This is my first proper week of unemployment, and yesterday I went to the Sheffield spinners and weavers with my wheel and started to learn to spin. They were lovely and welcoming ladies, but strangely, most of them didn't knit (or crochet). I didn't actually ask them what they did with their handspun, but I will next time. I now have 3/4 of a bobbin of rather overspun alpaca and merino (90/10). Apparently the overspinning was only partly me. The tension on the wheel wouldn't stay set, so running repairs were carried out by a little old lady with fishing wire and a red Post Office rubber band. I also found I am a much better spinner if I don't look at what I am doing.

I spent the wet weekend teaching the Princess to sew, and we made this:

Here is the proud creator.

So, that is the wet Saturday. On Sunday, Princess made a chocolate cake, mainly by herself (under supervision), so she is inordinately pleased with herself (and I am very proud of her).

I have been cooking more exciting wintry type food too. Last night I attempted to recreate a lovely dish I had at Brown Brothers Epicure restaurant, chorizo, potato and tomato. I used the roasted tomato sauce (will it see out the winter, or should I try and make just one more batch?).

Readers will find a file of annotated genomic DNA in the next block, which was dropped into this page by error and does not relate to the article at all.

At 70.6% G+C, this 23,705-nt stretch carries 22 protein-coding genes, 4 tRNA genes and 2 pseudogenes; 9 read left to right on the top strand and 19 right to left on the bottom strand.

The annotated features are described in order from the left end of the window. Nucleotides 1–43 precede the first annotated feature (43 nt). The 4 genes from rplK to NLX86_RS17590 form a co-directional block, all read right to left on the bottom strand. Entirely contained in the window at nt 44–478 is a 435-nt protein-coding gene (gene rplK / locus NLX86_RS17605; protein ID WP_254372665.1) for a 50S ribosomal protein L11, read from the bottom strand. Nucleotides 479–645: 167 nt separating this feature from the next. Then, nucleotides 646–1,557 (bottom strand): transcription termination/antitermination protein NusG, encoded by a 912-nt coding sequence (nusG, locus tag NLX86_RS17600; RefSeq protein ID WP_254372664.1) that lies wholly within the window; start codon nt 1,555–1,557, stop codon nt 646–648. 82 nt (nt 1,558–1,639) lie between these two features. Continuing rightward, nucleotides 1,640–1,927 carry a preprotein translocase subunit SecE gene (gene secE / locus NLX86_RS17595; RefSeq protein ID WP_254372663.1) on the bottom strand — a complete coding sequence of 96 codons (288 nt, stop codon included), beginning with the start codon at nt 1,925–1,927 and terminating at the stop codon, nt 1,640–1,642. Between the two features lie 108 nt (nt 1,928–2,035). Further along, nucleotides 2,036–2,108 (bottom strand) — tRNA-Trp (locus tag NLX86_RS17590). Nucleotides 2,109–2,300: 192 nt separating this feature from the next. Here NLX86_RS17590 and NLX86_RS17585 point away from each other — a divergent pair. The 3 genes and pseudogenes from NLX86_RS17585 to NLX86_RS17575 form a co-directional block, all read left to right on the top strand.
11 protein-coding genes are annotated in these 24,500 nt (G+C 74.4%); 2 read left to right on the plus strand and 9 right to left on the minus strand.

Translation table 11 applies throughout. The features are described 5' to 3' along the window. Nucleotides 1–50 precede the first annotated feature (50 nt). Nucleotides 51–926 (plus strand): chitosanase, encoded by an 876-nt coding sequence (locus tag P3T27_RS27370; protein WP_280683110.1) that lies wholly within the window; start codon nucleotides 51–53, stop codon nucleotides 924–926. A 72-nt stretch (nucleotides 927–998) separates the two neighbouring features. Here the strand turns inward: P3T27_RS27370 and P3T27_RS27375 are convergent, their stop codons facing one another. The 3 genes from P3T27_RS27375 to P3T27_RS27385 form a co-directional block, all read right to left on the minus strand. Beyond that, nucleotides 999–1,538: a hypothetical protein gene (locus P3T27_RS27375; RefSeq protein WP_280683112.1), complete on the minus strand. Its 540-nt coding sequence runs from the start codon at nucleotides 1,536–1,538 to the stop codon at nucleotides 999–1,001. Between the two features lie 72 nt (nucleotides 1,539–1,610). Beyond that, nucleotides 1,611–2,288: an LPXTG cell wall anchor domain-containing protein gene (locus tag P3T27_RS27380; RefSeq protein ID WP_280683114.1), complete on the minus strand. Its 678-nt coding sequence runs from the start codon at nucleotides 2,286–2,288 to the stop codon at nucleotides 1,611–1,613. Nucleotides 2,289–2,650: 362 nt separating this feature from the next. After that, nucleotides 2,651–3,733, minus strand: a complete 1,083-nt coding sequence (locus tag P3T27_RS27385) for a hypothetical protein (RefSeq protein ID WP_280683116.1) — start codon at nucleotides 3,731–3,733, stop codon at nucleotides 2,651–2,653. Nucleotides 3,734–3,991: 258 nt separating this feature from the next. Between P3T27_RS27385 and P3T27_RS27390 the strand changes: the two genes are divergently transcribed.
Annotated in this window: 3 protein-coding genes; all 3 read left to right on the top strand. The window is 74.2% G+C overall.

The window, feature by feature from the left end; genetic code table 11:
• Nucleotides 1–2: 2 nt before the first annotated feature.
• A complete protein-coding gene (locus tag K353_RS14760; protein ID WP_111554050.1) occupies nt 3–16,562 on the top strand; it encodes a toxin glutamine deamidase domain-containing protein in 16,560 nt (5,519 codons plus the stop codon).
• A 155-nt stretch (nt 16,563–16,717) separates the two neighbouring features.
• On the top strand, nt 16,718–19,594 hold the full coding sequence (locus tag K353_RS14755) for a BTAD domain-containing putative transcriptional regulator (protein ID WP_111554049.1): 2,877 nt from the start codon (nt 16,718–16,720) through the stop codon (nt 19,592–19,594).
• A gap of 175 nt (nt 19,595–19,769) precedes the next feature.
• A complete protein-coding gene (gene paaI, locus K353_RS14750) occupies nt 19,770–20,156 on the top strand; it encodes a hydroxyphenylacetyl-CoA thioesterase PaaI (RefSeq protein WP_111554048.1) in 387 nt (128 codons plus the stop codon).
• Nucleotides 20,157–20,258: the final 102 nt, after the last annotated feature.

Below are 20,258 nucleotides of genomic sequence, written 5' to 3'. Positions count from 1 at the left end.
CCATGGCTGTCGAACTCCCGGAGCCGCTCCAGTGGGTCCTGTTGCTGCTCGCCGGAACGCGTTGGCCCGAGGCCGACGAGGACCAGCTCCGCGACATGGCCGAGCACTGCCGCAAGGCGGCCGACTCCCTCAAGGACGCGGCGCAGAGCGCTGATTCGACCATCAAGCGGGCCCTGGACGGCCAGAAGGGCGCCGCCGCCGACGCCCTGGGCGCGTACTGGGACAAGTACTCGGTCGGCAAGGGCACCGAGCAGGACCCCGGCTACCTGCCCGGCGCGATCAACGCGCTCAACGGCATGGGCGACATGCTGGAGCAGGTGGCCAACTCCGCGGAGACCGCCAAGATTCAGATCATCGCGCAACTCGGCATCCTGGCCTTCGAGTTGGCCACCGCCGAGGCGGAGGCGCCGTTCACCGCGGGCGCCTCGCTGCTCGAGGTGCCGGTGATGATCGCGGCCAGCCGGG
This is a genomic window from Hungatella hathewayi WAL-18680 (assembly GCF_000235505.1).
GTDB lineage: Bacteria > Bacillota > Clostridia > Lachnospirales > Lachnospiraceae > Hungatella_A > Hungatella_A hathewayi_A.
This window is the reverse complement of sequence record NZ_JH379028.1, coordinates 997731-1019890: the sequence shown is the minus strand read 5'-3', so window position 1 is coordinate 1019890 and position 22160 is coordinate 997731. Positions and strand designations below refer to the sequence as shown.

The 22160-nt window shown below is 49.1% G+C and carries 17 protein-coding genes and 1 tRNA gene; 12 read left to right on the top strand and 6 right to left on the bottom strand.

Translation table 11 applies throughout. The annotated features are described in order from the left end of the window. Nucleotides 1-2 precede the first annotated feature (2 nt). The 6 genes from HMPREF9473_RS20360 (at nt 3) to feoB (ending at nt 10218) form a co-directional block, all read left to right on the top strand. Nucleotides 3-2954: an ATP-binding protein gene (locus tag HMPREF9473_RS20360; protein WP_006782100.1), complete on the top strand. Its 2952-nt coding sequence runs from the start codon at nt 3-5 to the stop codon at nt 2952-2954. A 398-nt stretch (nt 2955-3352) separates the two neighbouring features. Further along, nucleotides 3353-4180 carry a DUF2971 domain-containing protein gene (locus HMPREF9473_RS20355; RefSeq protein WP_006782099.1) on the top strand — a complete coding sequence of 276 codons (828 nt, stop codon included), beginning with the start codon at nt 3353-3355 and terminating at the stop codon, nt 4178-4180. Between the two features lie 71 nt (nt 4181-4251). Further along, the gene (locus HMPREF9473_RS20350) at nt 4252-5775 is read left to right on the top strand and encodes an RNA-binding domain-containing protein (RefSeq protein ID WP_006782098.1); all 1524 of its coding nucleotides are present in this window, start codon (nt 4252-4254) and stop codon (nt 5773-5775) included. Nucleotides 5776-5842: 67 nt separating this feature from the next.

I fried off the sliced chorizo, and drained it. Cooked some dutch cream potatoes then fried them in a little olive oil with sweet paprika, smoked paprika and hot paprika. Returned the sliced chorizo to the pan, added the roasted tomato sauce, tasted it, added a little more seasoning - nom nom! Not a bad recreation - maybe a little more hot paprika next time!

It's nice to have a bit more time for cooking and meal planning.

I have almost finished the body of the gathered pullover, and hope to start the sleeves in a day or two. Still need to finish Cherie (just not feeling the lurve), and the plain toe-up socks. then I can get on to some more things. Winter is coming - we need to keep warm!

Tuesday, April 21, 2009

Indian Summer

The lovely Kate at Kiss My Frog gave me this award a little while ago (and it's not that I forgot, I just kept getting distrac....look - a bunny!) Sorry - and I was very happy to get such a nice award. Now I have to pass it on. Kate has already mentioned some of the people I would have named, so in order to spread the love a bit I thought I'd try and link you up with some new names.